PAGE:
No, not the Russian supply ship. My game:
My brother and sister sent me Dallas Kachan’s Starship Diaries for my birthday last month. It’s a book about a guy who got lucky in the dot-com boom, bought an airplane (a Beech Starship, one of the most interesting aircraft of the late 20th century) and flew around the world in it.
It’s quite an engaging story, although my early impression was that Kachan was in need of an editor. He was always pulling back on the control “yolk,” and the passive voice was used extensively.
Then more things began to niggle. His description of air traffic control terminology seem just a tiny bit off. But what do I know, I’ve only put-putted around the Lower Mainland in a few lessons in a Cherokee. His exposition of linguistics was, well, eyebrow-raising, and his politics seemed naive.
And he wasn’t a terribly good pilot. He’d leave the cockpit to use the lavatory in mid-flight, he fell asleep at the wheel numerous times, and he’d forget to double-check essential calculations and almost run out of fuel over trackless wastes or open ocean.
Then he began to conflate entire countries in his narrative, visiting tourist attractions in one day that were thousands of miles apart in different countries. I found myself thinking “He couldn’t have just made it all up, could he?”
Heh. Turns out he did. He flew around the world on his computer, using Microsoft Flight Simulator, and then made up the grand tales of his adventures at each stop. It’s supremely gratifying that I started wondering about his story before I found this out :-)
With apologies to the denizens of the Scary Devil Monastery:
This day is called the feast of Finagle:
He that outlives this day, and comes safe home,
Will cringe in misery when the day is named,
And hide him at the name of Finagle.
He that shall live this day, and see old age,
Will yearly on the vigil LART his neighbors,
And say “To-morrow is St. Finagle.”
Then he will strip his sleeve and show his scars,
And say “These wounds I had from PC case.”
Admins forget: yet all shall be forgot,
But he’ll be post-traumatic till the end.
What feats he did that day! Then shall our names,
Familiar in his mouth as aged scotch,
Simon the Bastard, Shmuel and Shaw,
Kami and Kaze, Holdsworth and Murphy
Be in their flowing cups freshly remember’d.
This story shall the bitter man teach none;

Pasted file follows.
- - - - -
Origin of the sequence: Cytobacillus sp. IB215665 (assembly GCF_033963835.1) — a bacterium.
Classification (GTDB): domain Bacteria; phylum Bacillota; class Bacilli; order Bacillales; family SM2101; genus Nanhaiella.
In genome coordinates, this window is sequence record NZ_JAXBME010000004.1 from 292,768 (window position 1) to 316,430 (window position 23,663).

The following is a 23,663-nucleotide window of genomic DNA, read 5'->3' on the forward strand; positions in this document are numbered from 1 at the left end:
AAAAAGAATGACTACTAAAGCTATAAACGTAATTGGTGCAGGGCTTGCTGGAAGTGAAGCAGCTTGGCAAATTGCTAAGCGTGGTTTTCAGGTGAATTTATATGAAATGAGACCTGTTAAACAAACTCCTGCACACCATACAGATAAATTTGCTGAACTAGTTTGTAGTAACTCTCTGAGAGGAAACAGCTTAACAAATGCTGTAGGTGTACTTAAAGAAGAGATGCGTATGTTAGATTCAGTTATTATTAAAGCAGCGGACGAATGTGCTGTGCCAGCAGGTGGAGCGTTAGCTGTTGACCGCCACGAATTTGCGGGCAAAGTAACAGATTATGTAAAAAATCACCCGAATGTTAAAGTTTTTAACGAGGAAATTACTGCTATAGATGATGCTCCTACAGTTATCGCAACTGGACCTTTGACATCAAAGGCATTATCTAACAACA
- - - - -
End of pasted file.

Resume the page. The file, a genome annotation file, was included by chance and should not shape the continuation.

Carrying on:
And Fingle’s Finagle shall ne’er go by,
From this day to the Unix over-roll,
But we in it shall be un-sober.
We few, we angry few, we band of Bastards;
For he tonight that bloods a server rack
Shall be my PFY; MCSE no matter,
This night shall agravate his disposition.
And gentlemen in England now abed
Will thank their lucky stars they weren’t on call,
And keep their sanity — they were not here,
Admin with us upon St Fingle’s day.
Found some excellent computing links today. Tim Bray’s site is a cornucopia of riches.
There I found an essay by Paul Graham on programming. I found myself imitating Meg Ryan while reading this essay, much to the bemusement of my cow orkers. A couple standout grafs:
As far as I know, when painters worked together on a painting, they never worked on the same parts. It was common for the master to paint the principal figures and for assistants to paint the others and the background. But you never had one guy painting over the work of another.
I think this is the right model for collaboration in software too. Don’t push it too far. When a piece of code is being hacked by three or four different people, no one of whom really owns it, it will end up being like a common-room. It will tend to feel bleak and abandoned, and accumulate cruft. The right way to collaborate, I think, is to divide projects into sharply defined modules, each with a definite owner, and with interfaces between them that are as carefully designed and, if possible, as articulated as programming languages.
This is something that has been troubling me for some time. As my company has gotten bigger, some of our code has come to resemble a spoiled commons. As I’m one of only two originators of the code, this causes me some regret.